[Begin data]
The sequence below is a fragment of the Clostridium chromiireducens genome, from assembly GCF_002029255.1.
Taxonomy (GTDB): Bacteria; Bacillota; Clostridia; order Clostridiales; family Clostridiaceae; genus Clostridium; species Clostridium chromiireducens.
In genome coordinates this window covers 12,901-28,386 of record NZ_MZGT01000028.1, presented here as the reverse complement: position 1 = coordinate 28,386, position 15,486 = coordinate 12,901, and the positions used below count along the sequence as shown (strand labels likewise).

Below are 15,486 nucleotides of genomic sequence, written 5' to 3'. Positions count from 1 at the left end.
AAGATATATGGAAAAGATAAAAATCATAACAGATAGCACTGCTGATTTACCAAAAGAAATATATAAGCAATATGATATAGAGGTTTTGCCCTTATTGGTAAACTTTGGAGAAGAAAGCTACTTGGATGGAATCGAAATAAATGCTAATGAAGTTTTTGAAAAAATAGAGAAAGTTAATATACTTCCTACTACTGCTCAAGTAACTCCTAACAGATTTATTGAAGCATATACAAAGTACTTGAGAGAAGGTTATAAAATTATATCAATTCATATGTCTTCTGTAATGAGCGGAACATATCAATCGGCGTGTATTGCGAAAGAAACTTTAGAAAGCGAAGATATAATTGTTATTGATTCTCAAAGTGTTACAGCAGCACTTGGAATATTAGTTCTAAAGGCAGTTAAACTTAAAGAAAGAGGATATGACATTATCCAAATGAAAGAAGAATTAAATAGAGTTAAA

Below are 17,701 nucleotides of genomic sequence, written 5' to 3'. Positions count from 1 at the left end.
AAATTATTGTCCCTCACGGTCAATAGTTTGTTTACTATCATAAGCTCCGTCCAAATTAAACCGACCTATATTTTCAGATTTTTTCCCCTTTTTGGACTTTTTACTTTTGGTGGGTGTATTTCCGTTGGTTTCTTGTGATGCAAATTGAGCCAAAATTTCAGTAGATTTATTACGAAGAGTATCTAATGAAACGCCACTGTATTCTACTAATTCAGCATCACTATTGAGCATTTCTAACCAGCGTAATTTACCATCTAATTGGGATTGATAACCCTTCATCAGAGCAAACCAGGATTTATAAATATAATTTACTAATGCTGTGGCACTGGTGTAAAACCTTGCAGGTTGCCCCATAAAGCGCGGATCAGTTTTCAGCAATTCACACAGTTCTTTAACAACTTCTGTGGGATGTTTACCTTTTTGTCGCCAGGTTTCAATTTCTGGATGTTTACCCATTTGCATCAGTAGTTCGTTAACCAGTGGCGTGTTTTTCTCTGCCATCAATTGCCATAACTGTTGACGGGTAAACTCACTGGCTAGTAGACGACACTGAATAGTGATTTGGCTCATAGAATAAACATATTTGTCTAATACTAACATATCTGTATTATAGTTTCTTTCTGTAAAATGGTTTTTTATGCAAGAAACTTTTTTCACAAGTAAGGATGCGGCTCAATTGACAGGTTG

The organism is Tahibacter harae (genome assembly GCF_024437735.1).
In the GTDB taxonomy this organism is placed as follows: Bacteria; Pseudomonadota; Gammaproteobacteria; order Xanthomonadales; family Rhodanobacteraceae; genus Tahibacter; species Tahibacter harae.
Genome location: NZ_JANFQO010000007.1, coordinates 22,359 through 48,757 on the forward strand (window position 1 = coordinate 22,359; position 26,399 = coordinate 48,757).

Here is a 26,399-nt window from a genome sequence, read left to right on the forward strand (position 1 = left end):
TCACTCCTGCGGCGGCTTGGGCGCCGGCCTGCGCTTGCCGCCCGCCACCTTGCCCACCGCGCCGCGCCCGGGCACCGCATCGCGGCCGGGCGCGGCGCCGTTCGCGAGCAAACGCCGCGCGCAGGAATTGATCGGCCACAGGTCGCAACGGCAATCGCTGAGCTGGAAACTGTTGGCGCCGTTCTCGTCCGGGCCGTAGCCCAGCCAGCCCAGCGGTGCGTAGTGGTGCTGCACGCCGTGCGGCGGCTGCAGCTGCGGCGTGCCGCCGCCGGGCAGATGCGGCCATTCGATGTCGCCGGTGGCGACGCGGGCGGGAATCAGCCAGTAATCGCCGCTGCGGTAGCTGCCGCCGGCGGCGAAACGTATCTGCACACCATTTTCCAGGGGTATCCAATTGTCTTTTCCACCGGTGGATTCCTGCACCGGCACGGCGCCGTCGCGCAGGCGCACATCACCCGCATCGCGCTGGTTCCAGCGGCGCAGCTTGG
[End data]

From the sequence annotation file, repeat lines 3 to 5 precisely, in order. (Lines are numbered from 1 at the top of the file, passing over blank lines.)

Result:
In genome coordinates this window covers 12,901-28,386 of record NZ_MZGT01000028.1, presented here as the reverse complement: position 1 = coordinate 28,386, position 15,486 = coordinate 12,901, and the positions used below count along the sequence as shown (strand labels likewise).

Below are 15,486 nucleotides of genomic sequence, written 5' to 3'. Positions count from 1 at the left end.
AAGATATATGGAAAAGATAAAAATCATAACAGATAGCACTGCTGATTTACCAAAAGAAATATATAAGCAATATGATATAGAGGTTTTGCCCTTATTGGTAAACTTTGGAGAAGAAAGCTACTTGGATGGAATCGAAATAAATGCTAATGAAGTTTTTGAAAAAATAGAGAAAGTTAATATACTTCCTACTACTGCTCAAGTAACTCCTAACAGATTTATTGAAGCATATACAAAGTACTTGAGAGAAGGTTATAAAATTATATCAATTCATATGTCTTCTGTAATGAGCGGAACATATCAATCGGCGTGTATTGCGAAAGAAACTTTAGAAAGCGAAGATATAATTGTTATTGATTCTCAAAGTGTTACAGCAGCACTTGGAATATTAGTTCTAAAGGCAGTTAAACTTAAAGAAAGAGGATATGACATTATCCAAATGAAAGAAGAATTAAATAGAGTTAAA